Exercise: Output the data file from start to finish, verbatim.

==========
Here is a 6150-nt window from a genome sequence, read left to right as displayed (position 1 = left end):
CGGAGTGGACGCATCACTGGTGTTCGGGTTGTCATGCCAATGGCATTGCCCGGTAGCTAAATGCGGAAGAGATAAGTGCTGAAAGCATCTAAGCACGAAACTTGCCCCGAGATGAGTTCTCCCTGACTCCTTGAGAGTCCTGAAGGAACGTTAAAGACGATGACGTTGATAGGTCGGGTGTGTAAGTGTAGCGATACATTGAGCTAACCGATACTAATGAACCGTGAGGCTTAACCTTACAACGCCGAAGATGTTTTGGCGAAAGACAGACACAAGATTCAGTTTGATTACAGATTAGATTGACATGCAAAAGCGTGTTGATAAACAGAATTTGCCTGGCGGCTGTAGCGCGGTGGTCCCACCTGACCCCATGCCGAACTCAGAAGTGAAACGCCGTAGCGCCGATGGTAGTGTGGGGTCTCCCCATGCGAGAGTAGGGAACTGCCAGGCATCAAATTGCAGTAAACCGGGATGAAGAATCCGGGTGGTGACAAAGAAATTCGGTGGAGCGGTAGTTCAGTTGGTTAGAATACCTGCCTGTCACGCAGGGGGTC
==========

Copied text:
Here is a 6150-nt window from a genome sequence, read left to right as displayed (position 1 = left end):
CGGAGTGGACGCATCACTGGTGTTCGGGTTGTCATGCCAATGGCATTGCCCGGTAGCTAAATGCGGAAGAGATAAGTGCTGAAAGCATCTAAGCACGAAACTTGCCCCGAGATGAGTTCTCCCTGACTCCTTGAGAGTCCTGAAGGAACGTTAAAGACGATGACGTTGATAGGTCGGGTGTGTAAGTGTAGCGATACATTGAGCTAACCGATACTAATGAACCGTGAGGCTTAACCTTACAACGCCGAAGATGTTTTGGCGAAAGACAGACACAAGATTCAGTTTGATTACAGATTAGATTGACATGCAAAAGCGTGTTGATAAACAGAATTTGCCTGGCGGCTGTAGCGCGGTGGTCCCACCTGACCCCATGCCGAACTCAGAAGTGAAACGCCGTAGCGCCGATGGTAGTGTGGGGTCTCCCCATGCGAGAGTAGGGAACTGCCAGGCATCAAATTGCAGTAAACCGGGATGAAGAATCCGGGTGGTGACAAAGAAATTCGGTGGAGCGGTAGTTCAGTTGGTTAGAATACCTGCCTGTCACGCAGGGGGTC